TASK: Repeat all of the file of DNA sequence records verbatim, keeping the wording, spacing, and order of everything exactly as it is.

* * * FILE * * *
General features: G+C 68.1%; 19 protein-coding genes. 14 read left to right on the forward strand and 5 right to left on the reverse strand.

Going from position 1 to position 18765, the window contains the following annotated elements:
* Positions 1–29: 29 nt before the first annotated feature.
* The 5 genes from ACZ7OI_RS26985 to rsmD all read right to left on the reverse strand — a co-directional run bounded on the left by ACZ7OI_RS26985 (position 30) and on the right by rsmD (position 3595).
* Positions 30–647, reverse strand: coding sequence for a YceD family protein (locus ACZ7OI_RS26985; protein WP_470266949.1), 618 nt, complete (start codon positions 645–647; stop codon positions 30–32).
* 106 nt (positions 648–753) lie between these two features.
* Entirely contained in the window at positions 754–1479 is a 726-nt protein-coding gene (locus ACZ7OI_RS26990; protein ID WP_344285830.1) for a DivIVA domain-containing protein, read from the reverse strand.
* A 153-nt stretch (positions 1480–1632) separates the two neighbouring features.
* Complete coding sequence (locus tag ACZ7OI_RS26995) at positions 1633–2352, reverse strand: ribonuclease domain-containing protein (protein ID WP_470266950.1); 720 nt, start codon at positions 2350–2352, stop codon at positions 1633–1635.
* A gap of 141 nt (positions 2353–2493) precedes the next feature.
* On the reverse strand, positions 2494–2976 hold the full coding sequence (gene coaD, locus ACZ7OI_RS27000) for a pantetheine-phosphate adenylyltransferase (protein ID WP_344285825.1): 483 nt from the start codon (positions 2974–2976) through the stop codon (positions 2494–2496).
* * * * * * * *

General features: G+C 68.1%; 19 protein-coding genes. 14 read left to right on the forward strand and 5 right to left on the reverse strand.

Going from position 1 to position 18765, the window contains the following annotated elements:
* Positions 1–29: 29 nt before the first annotated feature.
* The 5 genes from ACZ7OI_RS26985 to rsmD all read right to left on the reverse strand — a co-directional run bounded on the left by ACZ7OI_RS26985 (position 30) and on the right by rsmD (position 3595).
* Positions 30–647, reverse strand: coding sequence for a YceD family protein (locus ACZ7OI_RS26985; protein WP_470266949.1), 618 nt, complete (start codon positions 645–647; stop codon positions 30–32).
* 106 nt (positions 648–753) lie between these two features.
* Entirely contained in the window at positions 754–1479 is a 726-nt protein-coding gene (locus ACZ7OI_RS26990; protein ID WP_344285830.1) for a DivIVA domain-containing protein, read from the reverse strand.
* A 153-nt stretch (positions 1480–1632) separates the two neighbouring features.
* Complete coding sequence (locus tag ACZ7OI_RS26995) at positions 1633–2352, reverse strand: ribonuclease domain-containing protein (protein ID WP_470266950.1); 720 nt, start codon at positions 2350–2352, stop codon at positions 1633–1635.
* A gap of 141 nt (positions 2353–2493) precedes the next feature.
* On the reverse strand, positions 2494–2976 hold the full coding sequence (gene coaD, locus ACZ7OI_RS27000) for a pantetheine-phosphate adenylyltransferase (protein ID WP_344285825.1): 483 nt from the start codon (positions 2974–2976) through the stop codon (positions 2494–2496).